In the first year following treatment, both groups showed a decline in the frequency of adjudications and the proportion of youth adjudicated. However, those in the FCT group showed a 13% smaller decline in the proportion of youth with adjudications. However, this result is more than offset in the second year by adjudications in the placed group. While the FCT group showed a decline in the proportion of adjudications and no change in their frequency (consistent with the offense results and therefore consistent with a constant rate of adjudications per offense), the Placed group showed no change in proportion and a large increase in the frequency of adjudications. Taken together with the offense results, this suggests that not only were Placed recidivists committing offenses at a higher rate than those in the FTC group, but the offenses of Placed recidivists were adjudicated at a higher rate.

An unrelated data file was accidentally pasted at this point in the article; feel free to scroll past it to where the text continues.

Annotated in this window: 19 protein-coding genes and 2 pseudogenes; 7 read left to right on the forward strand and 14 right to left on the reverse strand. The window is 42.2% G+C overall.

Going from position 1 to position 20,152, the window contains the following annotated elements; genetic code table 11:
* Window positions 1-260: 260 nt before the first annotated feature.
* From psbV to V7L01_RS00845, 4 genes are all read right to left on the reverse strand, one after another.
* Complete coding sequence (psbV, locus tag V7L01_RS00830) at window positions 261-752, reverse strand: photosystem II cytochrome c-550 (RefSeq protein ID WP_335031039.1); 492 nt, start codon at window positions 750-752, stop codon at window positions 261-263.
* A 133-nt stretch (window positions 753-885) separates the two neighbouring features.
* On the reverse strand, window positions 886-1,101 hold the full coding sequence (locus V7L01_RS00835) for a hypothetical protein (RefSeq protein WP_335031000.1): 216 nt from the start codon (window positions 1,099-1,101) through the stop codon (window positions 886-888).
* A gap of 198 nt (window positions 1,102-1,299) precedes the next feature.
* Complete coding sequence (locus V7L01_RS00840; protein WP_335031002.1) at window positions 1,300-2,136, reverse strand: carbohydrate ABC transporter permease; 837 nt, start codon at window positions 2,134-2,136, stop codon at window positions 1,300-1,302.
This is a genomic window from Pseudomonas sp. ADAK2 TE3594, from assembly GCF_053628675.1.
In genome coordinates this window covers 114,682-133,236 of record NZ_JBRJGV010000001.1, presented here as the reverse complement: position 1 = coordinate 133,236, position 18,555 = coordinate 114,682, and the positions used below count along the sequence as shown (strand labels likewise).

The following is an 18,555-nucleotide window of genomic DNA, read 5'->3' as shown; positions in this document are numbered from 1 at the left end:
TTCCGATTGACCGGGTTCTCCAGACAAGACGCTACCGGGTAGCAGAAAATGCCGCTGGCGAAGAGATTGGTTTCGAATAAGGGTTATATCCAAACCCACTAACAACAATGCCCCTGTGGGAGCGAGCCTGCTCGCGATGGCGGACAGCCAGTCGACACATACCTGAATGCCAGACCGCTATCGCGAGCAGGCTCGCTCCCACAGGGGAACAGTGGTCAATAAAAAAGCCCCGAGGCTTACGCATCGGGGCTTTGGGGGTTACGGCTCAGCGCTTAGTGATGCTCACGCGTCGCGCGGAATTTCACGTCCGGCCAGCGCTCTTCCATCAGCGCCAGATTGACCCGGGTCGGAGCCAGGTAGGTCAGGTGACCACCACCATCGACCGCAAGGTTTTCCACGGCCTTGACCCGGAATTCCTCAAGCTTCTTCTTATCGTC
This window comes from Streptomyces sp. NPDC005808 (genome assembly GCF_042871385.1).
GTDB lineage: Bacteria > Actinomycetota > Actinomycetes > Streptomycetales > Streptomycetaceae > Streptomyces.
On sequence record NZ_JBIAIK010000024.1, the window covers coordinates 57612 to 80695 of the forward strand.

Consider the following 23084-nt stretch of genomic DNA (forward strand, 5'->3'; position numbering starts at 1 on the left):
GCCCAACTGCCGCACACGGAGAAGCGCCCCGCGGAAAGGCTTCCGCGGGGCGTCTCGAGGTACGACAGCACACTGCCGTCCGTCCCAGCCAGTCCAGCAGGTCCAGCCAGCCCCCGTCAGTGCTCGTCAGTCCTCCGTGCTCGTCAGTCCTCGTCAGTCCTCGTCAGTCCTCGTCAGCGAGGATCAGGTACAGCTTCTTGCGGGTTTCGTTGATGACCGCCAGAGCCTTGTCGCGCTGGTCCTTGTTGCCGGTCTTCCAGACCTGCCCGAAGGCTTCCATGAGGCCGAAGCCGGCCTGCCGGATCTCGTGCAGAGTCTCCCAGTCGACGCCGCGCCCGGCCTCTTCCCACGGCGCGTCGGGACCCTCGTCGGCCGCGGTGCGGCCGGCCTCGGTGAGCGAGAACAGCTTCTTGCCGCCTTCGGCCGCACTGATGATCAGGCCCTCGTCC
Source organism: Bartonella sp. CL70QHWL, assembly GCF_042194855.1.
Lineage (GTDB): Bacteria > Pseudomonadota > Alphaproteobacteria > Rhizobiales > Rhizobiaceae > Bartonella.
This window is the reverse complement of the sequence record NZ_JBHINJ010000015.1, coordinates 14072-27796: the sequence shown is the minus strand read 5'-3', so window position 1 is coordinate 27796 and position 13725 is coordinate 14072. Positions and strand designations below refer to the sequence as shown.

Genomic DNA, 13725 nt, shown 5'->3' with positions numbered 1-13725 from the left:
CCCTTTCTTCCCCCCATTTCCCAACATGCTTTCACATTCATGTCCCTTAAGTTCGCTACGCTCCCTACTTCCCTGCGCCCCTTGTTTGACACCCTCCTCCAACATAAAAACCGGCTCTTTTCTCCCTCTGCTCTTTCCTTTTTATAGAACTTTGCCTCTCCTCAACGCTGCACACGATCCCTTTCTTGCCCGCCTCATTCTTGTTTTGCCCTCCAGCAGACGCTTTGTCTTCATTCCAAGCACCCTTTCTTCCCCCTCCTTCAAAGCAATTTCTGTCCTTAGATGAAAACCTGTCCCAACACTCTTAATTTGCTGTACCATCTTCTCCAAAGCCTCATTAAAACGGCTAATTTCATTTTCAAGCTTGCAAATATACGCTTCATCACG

The cost analysis depicted in Table 6 shows costs for treatment periods limited to 368 days of service for all categories. Because this study analyzed a diversion program, the cost calculation follows the parameters of the program by assuming all youth would have been placed in a residential service had FCT not been an alternative. Therefore, we determined costs by assuming that youth receiving FCT would have been placed in a Group Home or Therapeutic Group Home. For all Placed youth in this sample, 87.5% were placed in Group Homes and 12.5% in Therapeutic Group Homes; therefore, this placement ratio is assumed for FCT youth in the counterfactual calculation of costs (Sullivan et al., 2011).
Table 6. Cost Benefit: Truncated Length of Service
|FCT||Group Home||Therapeutic Group Home|
|Cost per Day in 2006 Dollars||$80||$198||$233|
|Number of Youth||446||777||111|